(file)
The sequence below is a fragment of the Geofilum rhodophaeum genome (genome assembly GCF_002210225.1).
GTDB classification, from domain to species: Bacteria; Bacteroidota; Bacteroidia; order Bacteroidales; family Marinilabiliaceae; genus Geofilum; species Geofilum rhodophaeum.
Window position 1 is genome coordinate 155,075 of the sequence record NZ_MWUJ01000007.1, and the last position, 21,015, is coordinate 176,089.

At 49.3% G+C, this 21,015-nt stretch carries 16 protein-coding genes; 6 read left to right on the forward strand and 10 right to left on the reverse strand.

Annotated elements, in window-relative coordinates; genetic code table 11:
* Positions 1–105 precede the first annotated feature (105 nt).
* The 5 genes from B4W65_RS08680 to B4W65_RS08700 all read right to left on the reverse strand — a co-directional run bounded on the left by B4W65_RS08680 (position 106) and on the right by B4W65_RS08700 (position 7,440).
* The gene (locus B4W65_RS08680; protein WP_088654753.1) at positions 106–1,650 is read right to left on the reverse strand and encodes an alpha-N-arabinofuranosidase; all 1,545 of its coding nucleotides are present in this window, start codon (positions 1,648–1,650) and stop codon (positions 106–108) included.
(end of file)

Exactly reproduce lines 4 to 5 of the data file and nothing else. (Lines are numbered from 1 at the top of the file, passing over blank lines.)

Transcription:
At 49.3% G+C, this 21,015-nt stretch carries 16 protein-coding genes; 6 read left to right on the forward strand and 10 right to left on the reverse strand.

Annotated elements, in window-relative coordinates; genetic code table 11: